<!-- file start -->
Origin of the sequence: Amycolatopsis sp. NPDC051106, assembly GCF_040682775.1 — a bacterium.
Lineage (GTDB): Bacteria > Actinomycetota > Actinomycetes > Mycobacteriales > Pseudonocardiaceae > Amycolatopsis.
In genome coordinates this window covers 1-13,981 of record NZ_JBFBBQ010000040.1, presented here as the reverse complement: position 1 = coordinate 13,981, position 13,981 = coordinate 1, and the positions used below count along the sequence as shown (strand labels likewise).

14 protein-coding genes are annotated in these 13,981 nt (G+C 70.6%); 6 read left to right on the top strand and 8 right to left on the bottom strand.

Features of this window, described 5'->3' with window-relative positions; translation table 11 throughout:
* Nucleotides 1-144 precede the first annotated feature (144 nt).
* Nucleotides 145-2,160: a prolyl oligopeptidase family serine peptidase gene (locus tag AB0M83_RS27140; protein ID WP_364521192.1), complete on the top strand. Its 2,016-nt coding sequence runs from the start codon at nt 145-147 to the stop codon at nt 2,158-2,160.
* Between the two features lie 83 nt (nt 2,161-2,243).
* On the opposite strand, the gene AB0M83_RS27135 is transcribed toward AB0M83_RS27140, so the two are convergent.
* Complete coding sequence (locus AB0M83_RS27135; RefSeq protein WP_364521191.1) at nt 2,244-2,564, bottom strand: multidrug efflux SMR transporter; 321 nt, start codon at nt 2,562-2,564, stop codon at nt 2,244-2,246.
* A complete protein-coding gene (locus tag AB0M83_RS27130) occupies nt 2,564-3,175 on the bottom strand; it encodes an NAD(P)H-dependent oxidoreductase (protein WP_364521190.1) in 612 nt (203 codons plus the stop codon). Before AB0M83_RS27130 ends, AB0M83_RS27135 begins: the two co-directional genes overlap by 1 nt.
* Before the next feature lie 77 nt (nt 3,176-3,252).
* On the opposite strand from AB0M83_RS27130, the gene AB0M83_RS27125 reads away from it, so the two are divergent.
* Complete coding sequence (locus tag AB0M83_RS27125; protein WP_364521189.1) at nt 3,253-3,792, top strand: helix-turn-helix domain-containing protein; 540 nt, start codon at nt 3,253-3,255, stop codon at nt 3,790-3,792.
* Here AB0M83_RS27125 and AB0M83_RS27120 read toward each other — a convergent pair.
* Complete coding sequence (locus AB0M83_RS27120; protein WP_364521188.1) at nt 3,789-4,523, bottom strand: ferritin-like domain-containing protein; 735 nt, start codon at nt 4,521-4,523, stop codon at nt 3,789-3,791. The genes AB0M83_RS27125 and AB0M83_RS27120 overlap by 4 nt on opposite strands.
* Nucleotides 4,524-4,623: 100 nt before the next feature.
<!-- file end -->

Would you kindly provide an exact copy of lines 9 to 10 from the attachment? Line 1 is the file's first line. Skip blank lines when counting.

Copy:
* On the opposite strand, the gene AB0M83_RS27135 is transcribed toward AB0M83_RS27140, so the two are convergent.
* Complete coding sequence (locus AB0M83_RS27135; RefSeq protein WP_364521191.1) at nt 2,244-2,564, bottom strand: multidrug efflux SMR transporter; 321 nt, start codon at nt 2,562-2,564, stop codon at nt 2,244-2,246.